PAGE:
Shutdown Corner - NFL

If there are any Reality Therapists out there reading this blog, please get over to Sabby Piscitelli's(notes) house, stat. The Tampa Bay Bucs' former starting strong safety recently lost that first-string position to Sean Jones(notes), and he wasn't happy about it at all.

"I don't think it was ever a competition," Piscitelli recently told the media, implying that head coach Raheem Morris had his mind made up about the switch and didn't give Piscitelli a fair shake. "That's my opinion. I don't think it was a competition; that's all I'm going to say on that."

Problem is, Morris and his staff would be entirely justified in knocking Sabby off his perch based on past performance alone. In 2009, he led the NFL in missed tackles, according to Football Outsiders, and was frequently victimized over the top when the Bucs tried to bring Cover-1 looks early in the season. That's a guy who would probably be better off keeping his mouth shut in this case, a notion that Morris held as well.

"I don't have to [justify the move], and that's unfortunate for him," Morris told Pewter Report. "That's probably why he didn't get it. Generally you go out there and do your very best. That's the thing to do, so that's Sabby's problem."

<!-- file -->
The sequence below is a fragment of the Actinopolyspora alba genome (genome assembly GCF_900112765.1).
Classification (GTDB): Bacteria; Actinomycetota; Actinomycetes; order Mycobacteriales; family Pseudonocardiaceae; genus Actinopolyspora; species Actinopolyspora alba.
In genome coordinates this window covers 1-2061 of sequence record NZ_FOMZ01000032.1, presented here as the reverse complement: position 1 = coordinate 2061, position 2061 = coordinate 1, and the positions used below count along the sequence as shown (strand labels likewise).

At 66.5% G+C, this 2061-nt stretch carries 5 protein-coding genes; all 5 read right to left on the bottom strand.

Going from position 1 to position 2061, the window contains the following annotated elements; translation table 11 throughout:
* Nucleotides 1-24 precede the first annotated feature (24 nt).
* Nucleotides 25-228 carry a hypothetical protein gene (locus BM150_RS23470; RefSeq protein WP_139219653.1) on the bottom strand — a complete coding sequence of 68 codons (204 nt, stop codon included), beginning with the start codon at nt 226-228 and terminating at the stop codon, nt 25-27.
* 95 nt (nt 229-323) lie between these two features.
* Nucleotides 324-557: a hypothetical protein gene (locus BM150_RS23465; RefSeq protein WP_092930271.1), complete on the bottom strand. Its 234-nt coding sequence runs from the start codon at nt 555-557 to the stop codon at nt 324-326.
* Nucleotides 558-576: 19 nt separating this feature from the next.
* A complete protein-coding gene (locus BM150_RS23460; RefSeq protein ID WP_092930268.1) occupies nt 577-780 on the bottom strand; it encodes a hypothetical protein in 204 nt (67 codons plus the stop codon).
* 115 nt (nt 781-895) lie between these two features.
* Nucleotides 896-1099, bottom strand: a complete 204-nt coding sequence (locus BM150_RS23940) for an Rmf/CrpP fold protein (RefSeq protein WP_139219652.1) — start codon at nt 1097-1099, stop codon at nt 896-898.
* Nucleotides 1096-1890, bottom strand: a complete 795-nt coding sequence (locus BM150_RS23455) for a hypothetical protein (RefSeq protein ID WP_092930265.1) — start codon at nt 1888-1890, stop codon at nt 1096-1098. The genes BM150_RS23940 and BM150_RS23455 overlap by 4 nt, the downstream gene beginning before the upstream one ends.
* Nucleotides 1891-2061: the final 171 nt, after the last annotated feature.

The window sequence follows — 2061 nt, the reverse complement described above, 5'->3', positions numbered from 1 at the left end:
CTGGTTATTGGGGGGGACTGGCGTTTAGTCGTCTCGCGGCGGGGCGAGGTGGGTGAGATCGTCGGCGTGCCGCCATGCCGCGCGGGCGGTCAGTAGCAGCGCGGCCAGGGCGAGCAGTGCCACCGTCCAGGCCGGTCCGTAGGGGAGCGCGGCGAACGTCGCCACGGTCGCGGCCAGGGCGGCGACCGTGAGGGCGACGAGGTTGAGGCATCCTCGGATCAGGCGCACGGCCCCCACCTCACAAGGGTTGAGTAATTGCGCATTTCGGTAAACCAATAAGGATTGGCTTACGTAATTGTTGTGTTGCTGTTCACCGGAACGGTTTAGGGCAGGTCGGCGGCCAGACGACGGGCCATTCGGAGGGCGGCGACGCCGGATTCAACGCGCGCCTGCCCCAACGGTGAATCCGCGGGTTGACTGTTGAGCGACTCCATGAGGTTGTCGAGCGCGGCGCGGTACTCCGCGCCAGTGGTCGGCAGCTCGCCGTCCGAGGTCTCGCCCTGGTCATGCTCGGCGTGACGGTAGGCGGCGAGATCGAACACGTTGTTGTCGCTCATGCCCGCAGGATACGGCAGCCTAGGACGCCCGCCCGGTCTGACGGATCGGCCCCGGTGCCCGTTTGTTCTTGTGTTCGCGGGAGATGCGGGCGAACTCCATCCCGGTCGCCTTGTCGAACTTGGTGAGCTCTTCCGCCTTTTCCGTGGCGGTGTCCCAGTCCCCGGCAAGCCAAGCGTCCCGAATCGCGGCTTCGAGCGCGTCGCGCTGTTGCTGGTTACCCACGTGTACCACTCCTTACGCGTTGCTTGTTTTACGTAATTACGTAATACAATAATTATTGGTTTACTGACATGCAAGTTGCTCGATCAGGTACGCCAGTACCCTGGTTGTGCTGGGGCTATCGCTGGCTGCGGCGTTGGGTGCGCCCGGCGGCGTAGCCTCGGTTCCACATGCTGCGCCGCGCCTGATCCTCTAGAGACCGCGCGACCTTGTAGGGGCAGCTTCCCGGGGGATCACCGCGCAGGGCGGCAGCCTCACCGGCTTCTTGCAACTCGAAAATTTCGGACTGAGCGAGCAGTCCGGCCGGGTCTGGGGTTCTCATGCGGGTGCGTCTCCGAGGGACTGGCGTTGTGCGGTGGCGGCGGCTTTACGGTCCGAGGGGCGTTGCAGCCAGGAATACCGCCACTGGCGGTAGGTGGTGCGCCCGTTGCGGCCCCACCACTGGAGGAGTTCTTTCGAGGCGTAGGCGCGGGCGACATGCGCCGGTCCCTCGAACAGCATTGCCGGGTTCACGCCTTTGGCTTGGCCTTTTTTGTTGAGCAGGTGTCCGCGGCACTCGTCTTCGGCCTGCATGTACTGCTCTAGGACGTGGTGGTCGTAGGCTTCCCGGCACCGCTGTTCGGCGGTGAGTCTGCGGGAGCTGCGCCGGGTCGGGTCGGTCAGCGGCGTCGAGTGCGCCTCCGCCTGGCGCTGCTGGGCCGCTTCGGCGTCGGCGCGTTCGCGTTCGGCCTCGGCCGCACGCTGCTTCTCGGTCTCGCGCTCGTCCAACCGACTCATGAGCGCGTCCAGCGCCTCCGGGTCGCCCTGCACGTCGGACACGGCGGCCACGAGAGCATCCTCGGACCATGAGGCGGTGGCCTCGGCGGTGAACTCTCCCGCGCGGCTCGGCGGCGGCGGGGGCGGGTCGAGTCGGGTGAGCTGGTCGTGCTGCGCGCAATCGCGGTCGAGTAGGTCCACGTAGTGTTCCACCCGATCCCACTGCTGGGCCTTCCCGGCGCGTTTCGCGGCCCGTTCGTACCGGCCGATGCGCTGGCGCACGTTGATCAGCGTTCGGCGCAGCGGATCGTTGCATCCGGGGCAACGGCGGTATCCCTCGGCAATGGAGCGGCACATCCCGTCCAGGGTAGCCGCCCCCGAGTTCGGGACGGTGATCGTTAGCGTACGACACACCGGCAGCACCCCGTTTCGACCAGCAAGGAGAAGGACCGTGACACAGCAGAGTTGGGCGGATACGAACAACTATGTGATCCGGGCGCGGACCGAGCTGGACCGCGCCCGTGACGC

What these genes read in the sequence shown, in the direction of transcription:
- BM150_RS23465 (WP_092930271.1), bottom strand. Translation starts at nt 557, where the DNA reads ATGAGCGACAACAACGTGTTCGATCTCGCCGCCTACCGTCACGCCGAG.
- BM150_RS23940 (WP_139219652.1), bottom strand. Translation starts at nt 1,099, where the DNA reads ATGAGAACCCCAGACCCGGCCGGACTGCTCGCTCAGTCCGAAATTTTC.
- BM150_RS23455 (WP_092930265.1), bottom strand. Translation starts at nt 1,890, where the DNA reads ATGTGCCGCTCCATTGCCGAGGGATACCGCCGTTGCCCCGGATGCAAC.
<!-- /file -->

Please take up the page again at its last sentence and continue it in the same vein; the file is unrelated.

Morris also said that he wasn't concerned about moving the unhappy Piscitelli to another team, because "his job is to make us happy ... that's how the NFL works."

"In '09 we weren't a very good football team ... we all struggled," Morris said later in the same press conference. "He was a guy that was a part of it ... Whatever the reasons were, nobody cares. It is your job to go out there and get it done. That is the same thing I'd tell Sabby. He feels bad about not being a starter. He feels bad because he feels like he was unjustly done, and nobody really cares. You got to [go] out there and get it done and show us what you got. You only get one chance to do this thing, myself included."

The Bucs are looking to rebuild a defense that got gashed against both the run and the pass last season, and rooting out the best and worst players going forward is part of the program. If Piscitelli has a problem with that, he should ask to go to the film and have the coaches tell him what they're seeing. Judging from the numbers, such a move would only reinforce that he wouldn't like what he saw ... and that Morris' decision was the right one.

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